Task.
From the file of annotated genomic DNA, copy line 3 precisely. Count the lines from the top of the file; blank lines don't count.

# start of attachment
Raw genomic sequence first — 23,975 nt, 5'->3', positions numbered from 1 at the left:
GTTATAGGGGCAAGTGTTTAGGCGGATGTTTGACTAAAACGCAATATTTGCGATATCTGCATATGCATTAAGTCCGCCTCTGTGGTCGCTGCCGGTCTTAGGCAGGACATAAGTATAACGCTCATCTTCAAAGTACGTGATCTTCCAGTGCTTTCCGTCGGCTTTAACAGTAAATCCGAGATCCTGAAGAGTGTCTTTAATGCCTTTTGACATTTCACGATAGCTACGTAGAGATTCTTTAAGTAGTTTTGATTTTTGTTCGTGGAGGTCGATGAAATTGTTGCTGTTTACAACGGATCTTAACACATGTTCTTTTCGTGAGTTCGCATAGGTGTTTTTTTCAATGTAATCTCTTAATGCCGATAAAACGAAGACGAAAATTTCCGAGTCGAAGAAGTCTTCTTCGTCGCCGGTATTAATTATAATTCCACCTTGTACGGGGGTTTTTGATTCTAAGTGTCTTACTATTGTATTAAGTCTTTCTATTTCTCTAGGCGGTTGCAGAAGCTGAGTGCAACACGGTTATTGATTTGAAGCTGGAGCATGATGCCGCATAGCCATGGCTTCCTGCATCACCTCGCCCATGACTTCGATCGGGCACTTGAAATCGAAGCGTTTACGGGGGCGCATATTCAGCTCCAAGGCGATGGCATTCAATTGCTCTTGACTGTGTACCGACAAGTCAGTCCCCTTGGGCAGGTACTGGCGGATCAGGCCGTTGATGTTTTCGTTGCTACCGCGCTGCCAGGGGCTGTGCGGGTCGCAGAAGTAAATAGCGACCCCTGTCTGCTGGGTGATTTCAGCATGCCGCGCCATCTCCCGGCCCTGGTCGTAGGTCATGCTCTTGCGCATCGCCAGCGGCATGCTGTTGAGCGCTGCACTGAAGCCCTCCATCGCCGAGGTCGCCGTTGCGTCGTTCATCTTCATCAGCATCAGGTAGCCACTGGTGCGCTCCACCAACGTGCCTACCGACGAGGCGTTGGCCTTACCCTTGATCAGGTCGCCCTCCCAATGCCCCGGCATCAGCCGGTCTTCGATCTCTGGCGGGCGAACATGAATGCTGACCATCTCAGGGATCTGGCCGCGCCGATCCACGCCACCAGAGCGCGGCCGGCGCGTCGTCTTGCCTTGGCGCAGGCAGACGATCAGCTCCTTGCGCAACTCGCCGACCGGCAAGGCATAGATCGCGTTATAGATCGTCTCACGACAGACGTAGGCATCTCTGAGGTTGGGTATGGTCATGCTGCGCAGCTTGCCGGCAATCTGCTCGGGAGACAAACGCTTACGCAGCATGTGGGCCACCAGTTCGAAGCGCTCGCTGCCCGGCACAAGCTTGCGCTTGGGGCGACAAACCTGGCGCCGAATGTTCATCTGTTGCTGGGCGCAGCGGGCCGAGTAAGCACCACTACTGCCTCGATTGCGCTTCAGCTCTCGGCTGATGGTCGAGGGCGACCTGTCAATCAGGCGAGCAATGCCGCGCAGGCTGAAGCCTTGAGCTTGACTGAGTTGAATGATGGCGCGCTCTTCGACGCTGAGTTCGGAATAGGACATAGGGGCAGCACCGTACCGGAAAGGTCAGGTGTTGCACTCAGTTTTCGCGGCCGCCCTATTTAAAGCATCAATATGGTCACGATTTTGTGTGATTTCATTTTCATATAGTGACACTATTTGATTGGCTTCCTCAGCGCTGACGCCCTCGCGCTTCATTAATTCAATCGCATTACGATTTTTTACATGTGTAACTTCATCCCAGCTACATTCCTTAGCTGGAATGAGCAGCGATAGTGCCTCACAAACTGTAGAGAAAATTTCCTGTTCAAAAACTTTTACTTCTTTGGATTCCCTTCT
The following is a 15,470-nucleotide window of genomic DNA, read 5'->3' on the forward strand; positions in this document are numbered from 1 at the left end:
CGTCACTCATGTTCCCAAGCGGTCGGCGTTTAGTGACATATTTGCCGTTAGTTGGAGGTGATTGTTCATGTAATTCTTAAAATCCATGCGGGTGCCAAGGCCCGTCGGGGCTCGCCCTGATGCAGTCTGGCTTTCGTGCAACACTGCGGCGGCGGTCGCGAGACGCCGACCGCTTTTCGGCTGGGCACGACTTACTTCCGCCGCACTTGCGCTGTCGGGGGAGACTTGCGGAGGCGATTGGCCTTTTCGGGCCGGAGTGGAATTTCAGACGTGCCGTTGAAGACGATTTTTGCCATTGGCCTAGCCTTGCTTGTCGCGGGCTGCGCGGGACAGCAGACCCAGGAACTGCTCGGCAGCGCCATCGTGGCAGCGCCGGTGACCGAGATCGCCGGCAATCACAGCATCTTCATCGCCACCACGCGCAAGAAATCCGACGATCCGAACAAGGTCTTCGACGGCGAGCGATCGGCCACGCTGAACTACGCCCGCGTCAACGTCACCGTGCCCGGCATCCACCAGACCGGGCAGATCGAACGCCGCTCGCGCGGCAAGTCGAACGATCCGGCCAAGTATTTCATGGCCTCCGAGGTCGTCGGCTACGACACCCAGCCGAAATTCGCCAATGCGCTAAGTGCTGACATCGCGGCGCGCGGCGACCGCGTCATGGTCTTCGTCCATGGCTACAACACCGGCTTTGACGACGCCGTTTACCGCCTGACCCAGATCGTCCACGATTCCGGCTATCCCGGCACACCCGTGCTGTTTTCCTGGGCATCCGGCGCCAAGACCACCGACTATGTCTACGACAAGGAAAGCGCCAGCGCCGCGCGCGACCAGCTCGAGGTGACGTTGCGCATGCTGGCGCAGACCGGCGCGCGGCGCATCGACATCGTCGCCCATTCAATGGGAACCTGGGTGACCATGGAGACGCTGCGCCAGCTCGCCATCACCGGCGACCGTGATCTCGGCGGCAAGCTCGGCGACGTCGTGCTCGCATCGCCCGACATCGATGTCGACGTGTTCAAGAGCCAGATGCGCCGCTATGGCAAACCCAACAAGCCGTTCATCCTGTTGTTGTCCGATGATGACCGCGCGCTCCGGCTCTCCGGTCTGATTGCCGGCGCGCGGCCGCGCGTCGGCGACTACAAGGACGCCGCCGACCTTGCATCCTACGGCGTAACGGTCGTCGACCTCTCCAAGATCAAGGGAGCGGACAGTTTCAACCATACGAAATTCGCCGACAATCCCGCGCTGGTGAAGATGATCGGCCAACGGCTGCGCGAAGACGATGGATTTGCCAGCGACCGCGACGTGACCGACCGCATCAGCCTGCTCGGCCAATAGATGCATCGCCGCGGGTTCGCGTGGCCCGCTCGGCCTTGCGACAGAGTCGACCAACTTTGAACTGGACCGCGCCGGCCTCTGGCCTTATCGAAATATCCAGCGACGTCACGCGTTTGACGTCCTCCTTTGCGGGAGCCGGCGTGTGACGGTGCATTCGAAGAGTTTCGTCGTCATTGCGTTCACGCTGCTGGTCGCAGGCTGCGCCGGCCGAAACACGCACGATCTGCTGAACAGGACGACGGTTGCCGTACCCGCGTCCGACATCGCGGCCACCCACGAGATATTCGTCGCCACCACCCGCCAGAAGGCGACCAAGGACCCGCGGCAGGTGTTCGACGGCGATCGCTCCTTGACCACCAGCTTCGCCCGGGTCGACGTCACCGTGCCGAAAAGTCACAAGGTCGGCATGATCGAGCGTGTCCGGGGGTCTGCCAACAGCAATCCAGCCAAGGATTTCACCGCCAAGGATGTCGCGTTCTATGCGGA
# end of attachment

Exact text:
The following is a 15,470-nucleotide window of genomic DNA, read 5'->3' on the forward strand; positions in this document are numbered from 1 at the left end: